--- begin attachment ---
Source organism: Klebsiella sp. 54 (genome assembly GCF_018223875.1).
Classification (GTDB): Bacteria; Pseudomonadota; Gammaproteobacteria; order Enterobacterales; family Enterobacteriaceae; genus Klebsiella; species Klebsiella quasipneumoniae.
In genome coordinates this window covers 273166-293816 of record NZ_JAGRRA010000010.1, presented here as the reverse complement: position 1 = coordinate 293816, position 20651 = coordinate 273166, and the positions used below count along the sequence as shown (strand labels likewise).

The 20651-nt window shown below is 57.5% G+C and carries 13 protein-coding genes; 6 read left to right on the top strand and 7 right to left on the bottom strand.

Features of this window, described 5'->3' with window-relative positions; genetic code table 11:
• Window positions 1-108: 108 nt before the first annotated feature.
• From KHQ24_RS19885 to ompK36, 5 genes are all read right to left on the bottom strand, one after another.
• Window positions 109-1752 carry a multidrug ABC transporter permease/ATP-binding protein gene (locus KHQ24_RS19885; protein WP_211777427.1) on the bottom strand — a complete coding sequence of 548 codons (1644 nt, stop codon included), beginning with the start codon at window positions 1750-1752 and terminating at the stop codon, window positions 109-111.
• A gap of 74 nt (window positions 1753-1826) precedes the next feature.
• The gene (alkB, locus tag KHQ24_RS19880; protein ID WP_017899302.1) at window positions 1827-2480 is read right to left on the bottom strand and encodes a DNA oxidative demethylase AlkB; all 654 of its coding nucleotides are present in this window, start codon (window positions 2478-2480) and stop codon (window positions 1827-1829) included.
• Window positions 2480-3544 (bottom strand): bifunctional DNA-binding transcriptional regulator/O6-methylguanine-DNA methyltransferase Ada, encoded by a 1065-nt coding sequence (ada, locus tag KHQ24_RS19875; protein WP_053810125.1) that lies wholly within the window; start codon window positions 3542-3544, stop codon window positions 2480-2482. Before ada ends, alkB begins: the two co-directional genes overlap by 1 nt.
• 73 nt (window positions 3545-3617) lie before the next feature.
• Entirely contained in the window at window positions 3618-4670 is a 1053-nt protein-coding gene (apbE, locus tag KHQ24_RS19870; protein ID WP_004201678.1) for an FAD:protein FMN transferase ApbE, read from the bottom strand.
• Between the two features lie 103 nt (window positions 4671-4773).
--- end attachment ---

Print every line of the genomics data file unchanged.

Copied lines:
Source organism: Klebsiella sp. 54 (genome assembly GCF_018223875.1).
Classification (GTDB): Bacteria; Pseudomonadota; Gammaproteobacteria; order Enterobacterales; family Enterobacteriaceae; genus Klebsiella; species Klebsiella quasipneumoniae.
In genome coordinates this window covers 273166-293816 of record NZ_JAGRRA010000010.1, presented here as the reverse complement: position 1 = coordinate 293816, position 20651 = coordinate 273166, and the positions used below count along the sequence as shown (strand labels likewise).

The 20651-nt window shown below is 57.5% G+C and carries 13 protein-coding genes; 6 read left to right on the top strand and 7 right to left on the bottom strand.

Features of this window, described 5'->3' with window-relative positions; genetic code table 11:
• Window positions 1-108: 108 nt before the first annotated feature.
• From KHQ24_RS19885 to ompK36, 5 genes are all read right to left on the bottom strand, one after another.
• Window positions 109-1752 carry a multidrug ABC transporter permease/ATP-binding protein gene (locus KHQ24_RS19885; protein WP_211777427.1) on the bottom strand — a complete coding sequence of 548 codons (1644 nt, stop codon included), beginning with the start codon at window positions 1750-1752 and terminating at the stop codon, window positions 109-111.
• A gap of 74 nt (window positions 1753-1826) precedes the next feature.
• The gene (alkB, locus tag KHQ24_RS19880; protein ID WP_017899302.1) at window positions 1827-2480 is read right to left on the bottom strand and encodes a DNA oxidative demethylase AlkB; all 654 of its coding nucleotides are present in this window, start codon (window positions 2478-2480) and stop codon (window positions 1827-1829) included.
• Window positions 2480-3544 (bottom strand): bifunctional DNA-binding transcriptional regulator/O6-methylguanine-DNA methyltransferase Ada, encoded by a 1065-nt coding sequence (ada, locus tag KHQ24_RS19875; protein WP_053810125.1) that lies wholly within the window; start codon window positions 3542-3544, stop codon window positions 2480-2482. Before ada ends, alkB begins: the two co-directional genes overlap by 1 nt.
• 73 nt (window positions 3545-3617) lie before the next feature.
• Entirely contained in the window at window positions 3618-4670 is a 1053-nt protein-coding gene (apbE, locus tag KHQ24_RS19870; protein ID WP_004201678.1) for an FAD:protein FMN transferase ApbE, read from the bottom strand.
• Between the two features lie 103 nt (window positions 4671-4773).